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Orvillecopter, the stuffed helicopter cat, sparks global outrage

June 05, 2012|By Deborah Netburn
  • Artist Bart Jansen has sparked controversy with his flying helicopter cat Orville.
Artist Bart Jansen has sparked controversy with his flying helicopter… (Ade Johnson / AFP / Getty…)

Dutch artist Bart Jansen is under attack after images of his flying helicopter cat went viral on the Internet this week.

Jansen created the bizarre cat helicopter after his pet Orville was killed by a car.

According to media reports, Jansen kept Orville's body in a freezer for about six months, before taking him to a taxidermist and attaching a plastic propeller to each of his four paws. Then he put a remote control engine inside the stomach of the cat, and after a few false starts, the "Orvillecopter" achieved lift-off.

RELATED: A flying cat? Dutch artist turns dead feline into a helicopter

"Now he is flying with the birds," Jansen wrote in a description of a YouTube video showing the cat-copter's first flight. "The greatest goal a cat could ever reach!"

The artist debuted the unusual work at the KunstRai ArtFair in Amsterdam over the past weekend.

While images and video of the Orvillecopter have gone bonkers on the Internet, not everyone is laughing.

On Friday, anonymous animal rights activists wrote "Kill the animal killers" and "Shame" in graffiti letters on the side of the RAI convention center, which hosted the fair.

Now the Dutch Party for the Animals, a political party that runs on an animal rights platform, has announced that it will send a letter of complaint to the festival organizers, as well as to the RAI convention center.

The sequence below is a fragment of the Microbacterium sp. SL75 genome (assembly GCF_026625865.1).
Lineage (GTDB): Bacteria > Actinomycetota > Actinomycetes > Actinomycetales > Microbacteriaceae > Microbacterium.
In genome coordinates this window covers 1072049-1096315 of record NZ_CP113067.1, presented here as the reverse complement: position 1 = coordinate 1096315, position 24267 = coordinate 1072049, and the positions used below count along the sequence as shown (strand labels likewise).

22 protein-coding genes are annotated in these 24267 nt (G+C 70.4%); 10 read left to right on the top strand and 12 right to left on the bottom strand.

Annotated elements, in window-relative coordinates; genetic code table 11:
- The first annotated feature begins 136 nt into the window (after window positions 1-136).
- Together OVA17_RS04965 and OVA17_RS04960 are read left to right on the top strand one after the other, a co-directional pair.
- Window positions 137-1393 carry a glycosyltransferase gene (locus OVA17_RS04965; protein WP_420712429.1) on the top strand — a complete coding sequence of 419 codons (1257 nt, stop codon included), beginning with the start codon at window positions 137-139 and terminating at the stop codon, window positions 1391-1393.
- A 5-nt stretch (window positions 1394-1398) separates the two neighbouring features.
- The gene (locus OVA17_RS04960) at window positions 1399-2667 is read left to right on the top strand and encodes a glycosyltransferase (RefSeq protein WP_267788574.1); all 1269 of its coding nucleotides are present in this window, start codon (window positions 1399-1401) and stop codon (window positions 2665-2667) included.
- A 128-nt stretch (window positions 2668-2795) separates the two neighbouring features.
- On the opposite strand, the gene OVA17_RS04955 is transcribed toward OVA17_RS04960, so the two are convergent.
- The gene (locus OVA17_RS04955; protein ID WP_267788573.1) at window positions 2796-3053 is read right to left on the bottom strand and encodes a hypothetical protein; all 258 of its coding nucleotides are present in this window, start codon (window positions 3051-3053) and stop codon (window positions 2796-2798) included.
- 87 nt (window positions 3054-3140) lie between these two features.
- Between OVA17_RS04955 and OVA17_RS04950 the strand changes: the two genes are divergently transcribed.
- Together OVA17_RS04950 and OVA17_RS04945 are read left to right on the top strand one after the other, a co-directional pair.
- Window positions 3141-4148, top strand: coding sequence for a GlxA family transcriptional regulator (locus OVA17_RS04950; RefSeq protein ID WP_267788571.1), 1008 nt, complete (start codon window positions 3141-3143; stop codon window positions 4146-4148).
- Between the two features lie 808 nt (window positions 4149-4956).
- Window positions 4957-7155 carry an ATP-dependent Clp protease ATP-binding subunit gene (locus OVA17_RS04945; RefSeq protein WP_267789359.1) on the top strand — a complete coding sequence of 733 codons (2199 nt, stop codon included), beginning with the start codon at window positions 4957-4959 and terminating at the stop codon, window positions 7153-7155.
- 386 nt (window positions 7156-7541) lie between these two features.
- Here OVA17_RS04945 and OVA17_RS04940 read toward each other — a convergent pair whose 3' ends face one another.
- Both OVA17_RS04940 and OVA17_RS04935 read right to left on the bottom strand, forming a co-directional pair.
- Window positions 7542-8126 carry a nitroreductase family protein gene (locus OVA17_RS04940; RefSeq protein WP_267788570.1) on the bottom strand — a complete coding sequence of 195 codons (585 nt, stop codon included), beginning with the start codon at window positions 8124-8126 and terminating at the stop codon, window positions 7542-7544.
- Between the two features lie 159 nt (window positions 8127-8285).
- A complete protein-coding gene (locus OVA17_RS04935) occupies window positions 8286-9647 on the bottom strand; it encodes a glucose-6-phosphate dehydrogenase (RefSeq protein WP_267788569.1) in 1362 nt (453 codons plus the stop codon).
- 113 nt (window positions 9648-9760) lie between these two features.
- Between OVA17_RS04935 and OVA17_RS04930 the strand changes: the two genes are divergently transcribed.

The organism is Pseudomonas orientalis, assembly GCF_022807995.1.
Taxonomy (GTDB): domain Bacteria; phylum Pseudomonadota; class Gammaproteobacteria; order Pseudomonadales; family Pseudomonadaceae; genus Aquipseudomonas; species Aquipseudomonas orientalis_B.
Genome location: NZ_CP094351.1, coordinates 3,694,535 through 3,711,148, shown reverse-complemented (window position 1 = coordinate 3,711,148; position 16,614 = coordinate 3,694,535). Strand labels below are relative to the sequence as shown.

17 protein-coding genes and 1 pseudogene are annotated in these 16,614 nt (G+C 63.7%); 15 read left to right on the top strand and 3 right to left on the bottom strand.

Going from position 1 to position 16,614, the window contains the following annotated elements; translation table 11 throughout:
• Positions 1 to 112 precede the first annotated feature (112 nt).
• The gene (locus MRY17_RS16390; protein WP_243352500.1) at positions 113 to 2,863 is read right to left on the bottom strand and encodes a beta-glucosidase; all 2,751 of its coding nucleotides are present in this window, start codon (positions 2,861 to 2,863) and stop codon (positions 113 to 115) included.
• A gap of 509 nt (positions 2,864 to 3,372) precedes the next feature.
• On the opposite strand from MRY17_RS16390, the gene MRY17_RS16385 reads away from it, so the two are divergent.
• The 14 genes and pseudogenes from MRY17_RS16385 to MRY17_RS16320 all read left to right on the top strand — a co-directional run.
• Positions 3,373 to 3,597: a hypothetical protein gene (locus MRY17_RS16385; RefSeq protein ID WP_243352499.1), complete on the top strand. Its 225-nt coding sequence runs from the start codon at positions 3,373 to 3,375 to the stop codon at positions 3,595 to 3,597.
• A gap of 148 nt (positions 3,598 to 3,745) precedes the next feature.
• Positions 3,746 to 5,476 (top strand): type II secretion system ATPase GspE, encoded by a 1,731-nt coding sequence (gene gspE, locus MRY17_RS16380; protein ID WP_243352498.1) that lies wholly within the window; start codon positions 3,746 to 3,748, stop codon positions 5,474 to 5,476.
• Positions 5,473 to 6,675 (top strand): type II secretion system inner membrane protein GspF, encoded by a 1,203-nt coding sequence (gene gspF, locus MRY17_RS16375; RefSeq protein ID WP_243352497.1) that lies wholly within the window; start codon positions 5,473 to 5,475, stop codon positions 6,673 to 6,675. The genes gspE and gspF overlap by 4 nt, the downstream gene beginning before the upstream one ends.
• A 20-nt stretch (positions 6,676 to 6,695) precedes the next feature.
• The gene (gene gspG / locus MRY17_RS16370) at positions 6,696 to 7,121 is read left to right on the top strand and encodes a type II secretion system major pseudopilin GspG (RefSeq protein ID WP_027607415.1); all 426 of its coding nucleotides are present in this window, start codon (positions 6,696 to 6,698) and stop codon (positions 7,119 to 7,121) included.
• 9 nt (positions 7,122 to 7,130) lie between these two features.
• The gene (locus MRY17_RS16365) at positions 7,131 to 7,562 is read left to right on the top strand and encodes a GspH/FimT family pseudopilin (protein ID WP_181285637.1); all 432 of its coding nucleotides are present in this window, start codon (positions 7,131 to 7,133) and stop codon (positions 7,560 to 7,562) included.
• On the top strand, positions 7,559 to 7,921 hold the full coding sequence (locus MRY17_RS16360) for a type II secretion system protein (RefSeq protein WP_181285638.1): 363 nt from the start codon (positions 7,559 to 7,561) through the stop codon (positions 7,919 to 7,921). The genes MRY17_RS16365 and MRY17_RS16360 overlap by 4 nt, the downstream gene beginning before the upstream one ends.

"Even though artist Bart Jansen loved his cat when it was still alive and cared so much for it that he turned it into art after it was run over by a car, people declare him the worst person in the country," said festival organizer Liesbeth Hemelrijk in an email to the Los Angeles Times.

Party for the Animals leader Johnas van Lammeren told the Dutch publication Parool.nl that he worries that Jansen's cat-copter could lead to even more disturbing works. "If you can do this with an animal now, what will you do tomorrow? Even more tricks with an animal in the name of art?"

"We have lots of comments from people who find this much too far to go," he added.

Jansen did not respond to a request for comment by press time.

Our original story on the Orvillecopter also drew lots of responses, which ran the gamut, from deeply disturbed to amused to defensive.

"Absolutely disgusting to do that to what was a live animal who gave companionship," wrote dionkraft, who went on to suggest that Jansen should be thrown in a vat of manure when he dies. 

But WadsworthOnion wrote, "The thing is DEAD. The corpse is merely a container.  Get over it.  He owned the cat, it is something he wanted to do to express in regards to HIS cat.  Get over it."

And in msblack's opinion, turning your dead pet into a flying machine is "not anywhere near as sick as hunters diplaying [sic] trophy kills above their mantles."

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